Introduction: Small Cabinet Restoration

Small Cabinet Restoration

Awhile back a friend tasked me with turning this old yard-sale find into something presentable for his mothers birthday.

As you can see it was in pretty rough shape. It had at least three different colours of paint and the top had been "fix" with an old piece of vinyl flooring. From what I could tell, at some point there would have been some type of upper cabinet or mirror to accompany this piece but I suspect it's long gone. That history I've covered up but we'll get to that a little later.

This is the process I took to bring some life into this old/dated piece furniture.

Step 1: Removing the Old Paint

One of the most painful steps in restoring a piece of furniture, has got to be removing the old paint and or finish. There are tons of different paint strippers out there, and many of which work quite well when removing one layer of paint at a time. I had started this project with one such product, it had worked great on previous endeavours but this one was a different beast. With layers of paint varying in not only colour but in whether it was latex of oil based caused some layers to turn gummy and made a bit of a mess.

Fast forward a day and the learning of the helpful hint of paint removal with a heat gun, the entire cabinet was down to bare wood in a night.

Note: The more paint and finish you remove with the heat gun the less sand paper you'll need to finish things up. Because I was reapplying paint and if you will be too, you won't have to waste your time sanding to a super fine finish. Up to a 80 grit should be more than enough.

Step 2: Sanding Complete & Top Fixed Up

With all the sanding finished up I was ready to move onto fixing up the top.

The top was a bit too small to cover the whole frame. This is because of that original upper piece I mentioned earlier. And the front corner was cut off at sometime over its life. In order to address these issues the front edge was trimmed down on the table saw to remove the cut corner.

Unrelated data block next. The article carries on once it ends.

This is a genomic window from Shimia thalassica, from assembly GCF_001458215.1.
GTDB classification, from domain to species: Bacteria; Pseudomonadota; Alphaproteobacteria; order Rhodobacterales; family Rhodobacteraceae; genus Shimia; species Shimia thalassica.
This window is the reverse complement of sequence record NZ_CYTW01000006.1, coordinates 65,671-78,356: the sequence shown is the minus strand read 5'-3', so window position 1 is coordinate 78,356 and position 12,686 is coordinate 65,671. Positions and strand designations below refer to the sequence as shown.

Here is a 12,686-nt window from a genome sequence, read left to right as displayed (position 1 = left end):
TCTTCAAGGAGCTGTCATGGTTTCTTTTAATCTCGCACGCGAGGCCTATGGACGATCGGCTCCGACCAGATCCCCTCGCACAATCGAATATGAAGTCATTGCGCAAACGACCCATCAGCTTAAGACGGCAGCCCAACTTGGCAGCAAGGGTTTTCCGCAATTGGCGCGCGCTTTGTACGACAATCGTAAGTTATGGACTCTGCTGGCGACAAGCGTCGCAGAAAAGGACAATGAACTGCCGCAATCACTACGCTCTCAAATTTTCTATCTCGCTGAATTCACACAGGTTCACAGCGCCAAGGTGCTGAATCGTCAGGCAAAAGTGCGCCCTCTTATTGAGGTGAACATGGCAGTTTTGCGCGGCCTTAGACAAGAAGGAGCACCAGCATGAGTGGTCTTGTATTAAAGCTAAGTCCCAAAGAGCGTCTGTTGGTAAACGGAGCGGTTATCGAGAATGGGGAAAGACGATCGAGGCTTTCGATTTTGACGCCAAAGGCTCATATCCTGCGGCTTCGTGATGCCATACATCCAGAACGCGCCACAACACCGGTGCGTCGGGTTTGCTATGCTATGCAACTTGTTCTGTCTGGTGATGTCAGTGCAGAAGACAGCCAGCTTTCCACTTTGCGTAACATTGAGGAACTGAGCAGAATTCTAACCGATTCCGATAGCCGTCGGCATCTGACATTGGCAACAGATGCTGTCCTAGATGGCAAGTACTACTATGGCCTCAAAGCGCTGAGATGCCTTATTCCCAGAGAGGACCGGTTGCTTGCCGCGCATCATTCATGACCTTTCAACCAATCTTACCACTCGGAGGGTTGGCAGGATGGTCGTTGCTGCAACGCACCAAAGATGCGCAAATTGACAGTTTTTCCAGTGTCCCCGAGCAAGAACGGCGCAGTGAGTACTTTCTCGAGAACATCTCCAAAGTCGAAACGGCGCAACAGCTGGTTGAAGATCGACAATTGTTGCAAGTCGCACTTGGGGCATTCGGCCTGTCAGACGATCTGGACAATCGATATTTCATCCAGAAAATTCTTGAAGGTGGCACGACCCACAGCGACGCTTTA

A piece of pine 2x4 was planed down to thickness and cut to size, this will become the new front edge. after gluing the pine and entire top was routed with a 45 degree chamfering bit, this matched what was original to the piece.

*When nearing final sanding be sure to fill unwanted holes with wood filler. (Like the ones I encountered in the drawers.)

With the top fixed up I was ready for paint and primer.

Step 3: Primer

Now I'm not a fan of painting, Actually I hate it with just about every fibre of my being. But sometimes its the best and in the case the only finish for the job.

I knew that I wanted the insides of the drawers to be a different colour than the outside of the cabinet. Since I will be painting the final coats with a light cream colour, I figured I would save myself some time and have the drawers be primer white. It took about 2 coats of primer on the outer surfaces and 3 to get to a point were I was happy with the coverage on the interior. Because the only time I get for these things is after work every new coat of paint had overnight to dry.

Step 4: Painting

I took the same approach with the paint as I did with the primer. (And with the same enthusiasm)

Step 5: Drawer Pulls

The final touch was to add new drawer pull, these nickel coloured pulls replaced the old glass ones which at some point had replaced the original (what I suspect were a type of batwing pull).

When replacing drawer pulls, (unlike the person who installed the glass ones) you want to be very careful to centre each one on the face of the drawer. In my case I was able to take a small round file and elongate the holes just a bit so the pulls sat flush against the drawer front and as centred as I could get them.

Step 6: Enjoy!

All that is left is to enjoy your handy work, and hopefully take a great deal of pride in the fact that you breathed new life into an old piece of furniture.

Thanks for reading.

-Wood Crow

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